“There must be a time
Between the well meaning
When the good will come out
And start the healing
You won't know
How well you've played
Until you've won

And if at first you find
You can't imagine
How good can heal
When you've got nothing worth healing
You won't know
How well you're made
Until you're done”

-          The Good Will Out, Embrace

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I don’t want to write right now. I want to be on my couch watching something non-Boston Marathon related; or lying down attempting to fall asleep reading, only to find upon waking up the book bent backwards beneath me; and I want to be drinking something alcoholic while I do any of these.

But instead I’m writing. Because my brain won’t shut off. Because I feel compelled to try to write some kind of decency and humanity and kindness into the world.

Today, two horrific explosions happened in Boston, two blocks away from my office building, at the finish line of the Boston Marathon, one of my favorite events, in front of thousands of innocent, happy, cheering, supportive people. A close friend, who also happens to be a runner, wrote me, “I feel a stronger desire to run than I have in a while, maybe to center myself, maybe in defiance.” Kathrine Switzer, the first woman to run the Boston Marathon, in reaction to the former director literally trying to drag her out of the race at mile 5 famously said, “I could feel my anger dissipating as the miles went by — you can’t run and stay mad!”

These may seem like runner-centric quotes...and they are. But to me they represent more: our inherent strength and perseverance as humans. People train eight months just to finish a marathon to prove their own strength to themselves and nothing more. To the “human insect or poisonous mass of broken sociopaths" (to quote Patton Oswalt) who orchestrated this, by choosing an event that is inherently inspiring to show your depravity and abject fear of humanity, you already lost. Goodness and decency always win out. People ran to the destructed areas to help those who were fallen; strangers and spectators dragged runners and fellow humans to safety; stranded runners and family are staying in homes of people who are acquaintances of acquaintances of friends. The Red Cross’ web site crashed because of an outpouring of donations and people wanting to contribute.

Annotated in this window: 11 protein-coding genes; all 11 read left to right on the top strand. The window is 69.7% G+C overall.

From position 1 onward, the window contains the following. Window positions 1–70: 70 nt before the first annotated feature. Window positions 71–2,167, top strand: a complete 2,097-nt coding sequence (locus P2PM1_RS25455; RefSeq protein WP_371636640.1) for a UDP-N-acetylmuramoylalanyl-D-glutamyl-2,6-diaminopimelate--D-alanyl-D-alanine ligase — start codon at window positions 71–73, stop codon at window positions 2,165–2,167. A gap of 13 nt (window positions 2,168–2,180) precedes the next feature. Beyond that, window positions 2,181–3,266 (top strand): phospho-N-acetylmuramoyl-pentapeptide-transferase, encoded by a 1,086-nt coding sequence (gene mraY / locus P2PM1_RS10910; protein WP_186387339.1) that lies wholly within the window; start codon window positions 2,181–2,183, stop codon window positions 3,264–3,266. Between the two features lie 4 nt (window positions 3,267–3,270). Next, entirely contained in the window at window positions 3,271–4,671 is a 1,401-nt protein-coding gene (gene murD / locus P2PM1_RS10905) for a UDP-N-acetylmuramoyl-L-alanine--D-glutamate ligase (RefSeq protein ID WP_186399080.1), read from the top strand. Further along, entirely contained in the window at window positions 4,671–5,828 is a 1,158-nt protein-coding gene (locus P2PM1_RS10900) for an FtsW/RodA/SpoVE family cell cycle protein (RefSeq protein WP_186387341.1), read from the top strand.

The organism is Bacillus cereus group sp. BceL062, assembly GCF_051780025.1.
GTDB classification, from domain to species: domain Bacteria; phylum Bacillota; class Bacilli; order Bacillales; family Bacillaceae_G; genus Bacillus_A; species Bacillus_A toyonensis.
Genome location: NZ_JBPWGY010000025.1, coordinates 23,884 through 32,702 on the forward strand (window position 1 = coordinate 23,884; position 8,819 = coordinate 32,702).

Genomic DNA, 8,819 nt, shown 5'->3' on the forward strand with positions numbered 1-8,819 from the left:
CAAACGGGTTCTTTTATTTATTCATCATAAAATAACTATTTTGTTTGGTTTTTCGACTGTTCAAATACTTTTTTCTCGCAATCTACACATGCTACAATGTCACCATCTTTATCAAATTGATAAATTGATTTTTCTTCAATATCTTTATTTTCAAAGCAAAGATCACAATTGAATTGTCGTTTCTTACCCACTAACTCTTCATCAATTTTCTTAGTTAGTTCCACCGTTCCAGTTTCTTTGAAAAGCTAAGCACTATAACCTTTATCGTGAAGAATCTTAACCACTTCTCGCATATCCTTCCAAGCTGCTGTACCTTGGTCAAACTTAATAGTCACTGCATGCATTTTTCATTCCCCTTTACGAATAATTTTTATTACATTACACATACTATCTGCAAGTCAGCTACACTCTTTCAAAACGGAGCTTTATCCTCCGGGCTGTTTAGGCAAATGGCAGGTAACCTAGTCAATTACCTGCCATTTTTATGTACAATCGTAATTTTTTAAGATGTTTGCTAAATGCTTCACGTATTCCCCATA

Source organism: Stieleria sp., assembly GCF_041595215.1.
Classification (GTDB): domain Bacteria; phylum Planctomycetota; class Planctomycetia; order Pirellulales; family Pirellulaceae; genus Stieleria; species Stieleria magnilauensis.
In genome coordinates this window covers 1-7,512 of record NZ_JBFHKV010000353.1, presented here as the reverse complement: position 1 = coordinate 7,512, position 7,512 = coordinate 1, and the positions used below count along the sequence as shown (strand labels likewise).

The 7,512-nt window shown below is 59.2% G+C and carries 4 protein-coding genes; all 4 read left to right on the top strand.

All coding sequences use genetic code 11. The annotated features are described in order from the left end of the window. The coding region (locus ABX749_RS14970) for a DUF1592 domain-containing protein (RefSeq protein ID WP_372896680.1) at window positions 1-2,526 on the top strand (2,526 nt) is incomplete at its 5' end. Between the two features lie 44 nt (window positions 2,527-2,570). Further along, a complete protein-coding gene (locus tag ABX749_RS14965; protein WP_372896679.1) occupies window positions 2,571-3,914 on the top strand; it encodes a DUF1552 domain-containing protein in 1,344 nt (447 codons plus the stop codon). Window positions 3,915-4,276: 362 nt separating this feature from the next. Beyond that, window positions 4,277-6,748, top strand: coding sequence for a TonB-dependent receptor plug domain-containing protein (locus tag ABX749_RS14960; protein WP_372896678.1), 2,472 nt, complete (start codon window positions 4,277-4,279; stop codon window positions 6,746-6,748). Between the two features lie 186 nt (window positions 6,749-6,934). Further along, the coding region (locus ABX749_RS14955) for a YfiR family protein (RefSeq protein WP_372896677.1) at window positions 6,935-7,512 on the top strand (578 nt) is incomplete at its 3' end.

Yes, today was horrific, especially for those who were witness to it all. And there will be fears, anxieties, and traumas that may take years to unfold and recover from. But if nothing else, let today also be a reminder of the compassion and humanity and perseverance that we all have.

There is a lot of good in the world.

 


Comments

04/15/2013 21:39

Great post about an awful day, Darren. I agree: Marathoners run 26.2 miles...for FUN. Because they are driven. Strong. Compelled. Inspired. The people watching them share in and contribute to their positive energy - cheering, clapping, supporting, smiling, dancing, high-fiving. As awful today's tragedy is, there's no better place than a marathon to demonstrate the strength of the human spirit.

Reply
dmc
04/16/2013 07:15

Thank you, Andrea.

Reply
Marsha Pelletier
04/16/2013 05:24

Thank you.

Reply
Danielle
04/16/2013 06:17

Thanks Darren- well said

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04/16/2013 07:40

Beautiful. Thank you for this. It is sometimes so difficult for me to see the good in the world during tragedy.

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dmc
04/16/2013 11:55

Thank you very much, Sarah.

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Mandy
04/16/2013 07:44

Thank you for expressing this truth with such eloquence. I believe there are few experiences like a marathon that allow a person to push through preconceived limits and become witness to their own potential. Running is an awakening to our humanity - and that spirit persevered yesterday in spite of the horror. Good will always win, there is nothing more basic.

Reply
dmc
04/16/2013 11:58

Thank you so much, Mandy. Running really is a unifying event.

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